Washington, DC – Today, Reps. Elise Stefanik (R-NY-21) and Tim Ryan (D-OH-13) introduced the Vietnam Era Veterans Hepatitis C Testing Enhancement Act – bipartisan legislation to increase access to Hepatitis C treatment for our nation’s heroes.
“May is Hepatitis Awareness Month, and I am pleased to work across the aisle on this important legislation to improve healthcare for our veterans,” said Congresswoman Stefanik. “Vietnam veterans are at a much greater risk for carrying HCV, and millions of our veterans remain unaware of their status, preventing them from accessing care they need. This commonsense legislation will develop a pilot program to study ways we can expand testing and treatment for our heroes. As the proud representative of more veterans than any Congressional district in New York State, I will continue to deliver results in Congress to repay the debt we owe those who have served.”
“I am proud to be an original cosponsor of the Vietnam Era Veterans Hepatitis C Testing Enhancement Act. Currently the rate of HCV is about twice as high in military personnel than in the general public, and no reliable data exists for Vietnam Era Veterans. At the time of the Vietnam War, HCV had not yet been identified and effectively understood along with proper prevention and infection control opportunities. It is critical that the VA and other veteran service organizations be empowered to work at the community level to assess the health needs of these brave men and women. They answered the call to service, and we owe it to them to help now. This legislation will go a long way to addressing this public health concern by initiating a pilot program to screen 350,000 veterans in a handful of urban and rural VISNs for HCV and collecting critical data on HCV for Vietnam Era Veterans,” said Congressman Ryan.
Daniel Kaifetz, USMC, American Legion Post 1619 (Morrisonville, NY): "As a Vietnam Era veteran and Hepatitis C survivor I have seen the damage first hand this deadly viral pathogen can and is doing to my brothers who served. A generation of fine young Americans faced not only the conflict of the Vietnam War, but also this collateral damage which so many still carry today. The majority of those infected with Hepatitis C are not aware they have it, and without treatment this can lead to terminal liver cancer and other serious health complications. The exact rate of hepatitis C infection among Vietnam Era veterans, both combat and non-combat, remains unknown, but is expected to be notably higher than the current rate for non-military personnel. This important pilot study will help gain much needed public health and prevalence information while ensuring affected individuals can know their health status. Moreover, it is imperative that we provide an effective rapid testing program for all Vietnam Era veterans and not just among VA enrollees. This legislation is an important step in honoring the commitment and taking care of those served during the Vietnam Era.”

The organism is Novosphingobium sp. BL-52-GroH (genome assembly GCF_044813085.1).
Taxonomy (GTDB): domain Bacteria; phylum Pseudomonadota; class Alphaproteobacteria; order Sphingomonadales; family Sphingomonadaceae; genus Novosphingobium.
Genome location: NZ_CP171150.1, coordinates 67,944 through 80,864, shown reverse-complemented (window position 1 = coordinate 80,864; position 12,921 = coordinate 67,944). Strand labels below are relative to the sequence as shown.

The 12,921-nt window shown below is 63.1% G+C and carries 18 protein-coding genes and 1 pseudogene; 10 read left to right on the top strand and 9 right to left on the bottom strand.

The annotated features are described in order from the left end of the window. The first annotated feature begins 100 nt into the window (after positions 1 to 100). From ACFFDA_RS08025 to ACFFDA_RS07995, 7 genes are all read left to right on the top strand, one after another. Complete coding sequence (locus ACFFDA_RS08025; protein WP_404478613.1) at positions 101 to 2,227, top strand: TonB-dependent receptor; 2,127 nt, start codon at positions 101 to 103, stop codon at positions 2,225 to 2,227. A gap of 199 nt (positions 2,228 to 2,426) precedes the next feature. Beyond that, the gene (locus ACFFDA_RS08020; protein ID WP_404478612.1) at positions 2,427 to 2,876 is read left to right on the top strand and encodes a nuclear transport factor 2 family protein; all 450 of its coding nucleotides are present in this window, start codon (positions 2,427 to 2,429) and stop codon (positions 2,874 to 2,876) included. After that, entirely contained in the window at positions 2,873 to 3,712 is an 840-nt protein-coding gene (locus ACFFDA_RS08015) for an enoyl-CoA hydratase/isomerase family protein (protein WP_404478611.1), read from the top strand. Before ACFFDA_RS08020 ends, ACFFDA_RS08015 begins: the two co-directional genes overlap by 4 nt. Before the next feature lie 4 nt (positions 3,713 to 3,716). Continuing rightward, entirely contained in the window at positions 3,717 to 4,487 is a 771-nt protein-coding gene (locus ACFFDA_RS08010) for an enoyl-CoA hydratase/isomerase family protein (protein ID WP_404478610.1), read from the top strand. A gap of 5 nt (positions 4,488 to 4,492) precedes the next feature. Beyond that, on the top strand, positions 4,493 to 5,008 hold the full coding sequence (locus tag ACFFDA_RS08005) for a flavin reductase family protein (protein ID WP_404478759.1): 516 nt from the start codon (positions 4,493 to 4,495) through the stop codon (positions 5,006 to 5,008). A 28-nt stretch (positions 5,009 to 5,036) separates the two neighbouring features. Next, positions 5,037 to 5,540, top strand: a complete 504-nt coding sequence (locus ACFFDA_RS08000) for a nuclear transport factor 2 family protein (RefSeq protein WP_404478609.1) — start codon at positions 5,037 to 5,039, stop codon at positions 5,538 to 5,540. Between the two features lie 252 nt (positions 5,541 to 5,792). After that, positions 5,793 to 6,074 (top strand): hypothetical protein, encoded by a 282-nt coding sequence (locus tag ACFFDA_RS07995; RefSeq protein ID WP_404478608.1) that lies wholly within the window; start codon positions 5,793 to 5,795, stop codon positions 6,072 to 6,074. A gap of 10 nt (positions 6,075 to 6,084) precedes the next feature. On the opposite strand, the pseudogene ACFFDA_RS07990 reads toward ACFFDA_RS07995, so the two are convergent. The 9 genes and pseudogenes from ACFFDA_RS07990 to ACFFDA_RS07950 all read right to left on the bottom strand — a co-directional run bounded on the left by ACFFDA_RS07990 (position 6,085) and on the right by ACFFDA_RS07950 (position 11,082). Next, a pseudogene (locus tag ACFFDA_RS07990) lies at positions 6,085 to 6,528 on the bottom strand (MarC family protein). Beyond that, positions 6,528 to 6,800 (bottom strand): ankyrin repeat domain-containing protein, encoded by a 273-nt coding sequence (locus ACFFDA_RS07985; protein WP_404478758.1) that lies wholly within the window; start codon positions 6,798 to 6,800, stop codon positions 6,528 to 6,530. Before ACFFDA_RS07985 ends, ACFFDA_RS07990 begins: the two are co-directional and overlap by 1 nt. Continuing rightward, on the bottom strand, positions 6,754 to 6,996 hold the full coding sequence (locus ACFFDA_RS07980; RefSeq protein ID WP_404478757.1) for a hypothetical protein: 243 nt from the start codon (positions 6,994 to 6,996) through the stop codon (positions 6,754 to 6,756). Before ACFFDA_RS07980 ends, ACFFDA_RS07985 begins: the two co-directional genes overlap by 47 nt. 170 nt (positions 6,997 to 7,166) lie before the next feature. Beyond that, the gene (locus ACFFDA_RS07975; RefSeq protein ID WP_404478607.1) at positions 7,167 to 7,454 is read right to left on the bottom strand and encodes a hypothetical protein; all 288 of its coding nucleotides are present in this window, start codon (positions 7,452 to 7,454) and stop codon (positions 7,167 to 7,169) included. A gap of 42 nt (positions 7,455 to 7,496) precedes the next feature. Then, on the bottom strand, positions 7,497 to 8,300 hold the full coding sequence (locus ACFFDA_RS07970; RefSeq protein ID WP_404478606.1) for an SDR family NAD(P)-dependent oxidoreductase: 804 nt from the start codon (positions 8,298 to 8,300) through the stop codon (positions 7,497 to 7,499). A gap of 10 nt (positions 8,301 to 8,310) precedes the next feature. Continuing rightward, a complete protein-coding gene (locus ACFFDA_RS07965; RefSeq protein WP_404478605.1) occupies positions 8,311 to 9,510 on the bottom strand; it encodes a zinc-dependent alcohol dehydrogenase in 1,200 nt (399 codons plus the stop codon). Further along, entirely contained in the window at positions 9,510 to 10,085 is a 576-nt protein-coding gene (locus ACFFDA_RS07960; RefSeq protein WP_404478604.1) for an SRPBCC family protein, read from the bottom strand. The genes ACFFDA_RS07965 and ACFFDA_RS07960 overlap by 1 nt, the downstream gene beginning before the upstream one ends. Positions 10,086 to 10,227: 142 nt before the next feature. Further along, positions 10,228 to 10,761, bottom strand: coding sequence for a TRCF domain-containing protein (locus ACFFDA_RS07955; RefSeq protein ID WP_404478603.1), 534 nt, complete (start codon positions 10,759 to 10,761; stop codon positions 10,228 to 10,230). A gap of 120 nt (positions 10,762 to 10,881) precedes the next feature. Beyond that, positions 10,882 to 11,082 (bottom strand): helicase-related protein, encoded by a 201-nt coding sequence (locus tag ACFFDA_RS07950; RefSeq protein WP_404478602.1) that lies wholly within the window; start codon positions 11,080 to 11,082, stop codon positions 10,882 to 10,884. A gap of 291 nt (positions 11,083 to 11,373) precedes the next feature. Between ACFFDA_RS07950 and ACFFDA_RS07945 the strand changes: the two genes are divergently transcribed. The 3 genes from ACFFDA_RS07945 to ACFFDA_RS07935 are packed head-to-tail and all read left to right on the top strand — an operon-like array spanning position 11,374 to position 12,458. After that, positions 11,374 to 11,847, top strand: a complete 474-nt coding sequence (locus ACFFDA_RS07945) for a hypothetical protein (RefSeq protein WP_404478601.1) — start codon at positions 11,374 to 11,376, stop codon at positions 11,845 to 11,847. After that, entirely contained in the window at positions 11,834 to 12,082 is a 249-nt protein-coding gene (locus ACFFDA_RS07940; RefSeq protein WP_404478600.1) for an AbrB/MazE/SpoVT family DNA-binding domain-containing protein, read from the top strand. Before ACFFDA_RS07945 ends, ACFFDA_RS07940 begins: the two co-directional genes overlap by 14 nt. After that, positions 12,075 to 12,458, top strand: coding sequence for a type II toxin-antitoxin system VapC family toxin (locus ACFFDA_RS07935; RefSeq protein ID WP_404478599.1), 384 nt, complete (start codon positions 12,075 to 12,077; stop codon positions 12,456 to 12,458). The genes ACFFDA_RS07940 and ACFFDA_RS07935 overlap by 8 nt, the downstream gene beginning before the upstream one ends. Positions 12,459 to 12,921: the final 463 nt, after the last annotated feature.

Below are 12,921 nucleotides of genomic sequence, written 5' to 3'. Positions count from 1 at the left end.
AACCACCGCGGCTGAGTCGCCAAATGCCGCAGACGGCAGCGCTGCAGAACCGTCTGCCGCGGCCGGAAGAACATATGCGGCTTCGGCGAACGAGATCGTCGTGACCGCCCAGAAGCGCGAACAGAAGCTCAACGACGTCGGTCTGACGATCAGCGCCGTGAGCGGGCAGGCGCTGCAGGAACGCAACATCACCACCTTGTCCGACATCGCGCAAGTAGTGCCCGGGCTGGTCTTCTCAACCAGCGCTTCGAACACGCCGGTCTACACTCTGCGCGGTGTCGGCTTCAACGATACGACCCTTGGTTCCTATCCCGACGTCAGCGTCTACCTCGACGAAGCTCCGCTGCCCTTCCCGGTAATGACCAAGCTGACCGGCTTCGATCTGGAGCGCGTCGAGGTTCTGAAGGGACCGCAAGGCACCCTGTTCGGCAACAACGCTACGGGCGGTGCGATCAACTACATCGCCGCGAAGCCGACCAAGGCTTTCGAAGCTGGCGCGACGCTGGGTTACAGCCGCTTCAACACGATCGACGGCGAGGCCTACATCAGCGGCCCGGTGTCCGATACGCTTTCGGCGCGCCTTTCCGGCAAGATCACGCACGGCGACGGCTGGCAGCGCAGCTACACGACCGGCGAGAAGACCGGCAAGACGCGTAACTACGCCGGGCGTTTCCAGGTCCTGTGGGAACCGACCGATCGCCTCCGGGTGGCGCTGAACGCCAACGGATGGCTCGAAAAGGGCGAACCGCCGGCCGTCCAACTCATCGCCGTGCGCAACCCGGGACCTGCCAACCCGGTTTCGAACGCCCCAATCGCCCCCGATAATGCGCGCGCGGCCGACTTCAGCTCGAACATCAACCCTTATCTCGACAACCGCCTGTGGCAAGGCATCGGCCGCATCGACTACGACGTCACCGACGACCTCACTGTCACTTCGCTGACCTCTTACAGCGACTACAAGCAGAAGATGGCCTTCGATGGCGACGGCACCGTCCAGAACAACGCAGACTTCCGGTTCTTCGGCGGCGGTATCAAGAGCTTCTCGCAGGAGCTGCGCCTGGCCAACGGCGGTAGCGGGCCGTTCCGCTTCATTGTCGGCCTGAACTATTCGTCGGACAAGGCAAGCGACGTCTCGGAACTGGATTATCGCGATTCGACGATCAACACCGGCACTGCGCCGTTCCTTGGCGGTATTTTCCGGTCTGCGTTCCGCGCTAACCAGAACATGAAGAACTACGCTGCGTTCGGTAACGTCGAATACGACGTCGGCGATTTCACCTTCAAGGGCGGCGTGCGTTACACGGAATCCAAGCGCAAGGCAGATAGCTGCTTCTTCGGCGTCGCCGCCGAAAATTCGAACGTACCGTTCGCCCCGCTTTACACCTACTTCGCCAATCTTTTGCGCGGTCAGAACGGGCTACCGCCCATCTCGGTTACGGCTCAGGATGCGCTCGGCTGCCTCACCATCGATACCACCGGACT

At the time of the Vietnam War, HCV had yet to be identified and properly understood along with proper prevention and infection control opportunities. While it is currently known that the rate of HCV is about twice as high in military personnel than in the general public, no prevalence data exists for Vietnam Era veterans. HCV is an infectious disease that often goes unnoticed for decades until the liver is damaged so severely that an affected individual’s life is at risk and they require dramatic health interventions, including liver transplantation. However, HCV is also easily diagnosed and can be cured well before catastrophic health issues arise.
Over recent years, the VA has been working diligently to screen, diagnose, and treat veterans impacted by HCV. These efforts are limited though to veterans that actively engage the VA health system. All Vietnam era veterans shared the same exposure risks and must be offered HCV screening regardless of their current eligibility for VA healthcare. Veterans services organization, such as American Legion Post 1619 in Morrisonville, NY, have demonstrated a great deal of success reaching Vietnam Era veterans outside of VA care with rapid, point-of-care outreach testing.
The bipartisan Vietnam Era Veterans HCV Testing Enhancement Act would:
- Establish a narrow pilot program to screen 350,000 veterans in a handful of urban and rural VISNs for HCV using rapid testing and outreach with veterans groups.
- Gain important prevalence data on HCV for Vietnam Era veterans.
- Remove administrative barriers to allow any Vietnam Era veteran to receive an HCV test and understand their need for treatment. Use of rapid testing will ensure all veterans tested will know their HCV status.
- Provide important and timely information on the success of the program to identify subsequent opportunities to expand the program nationally and or to other veteran cohorts that could benefit from outreach testing.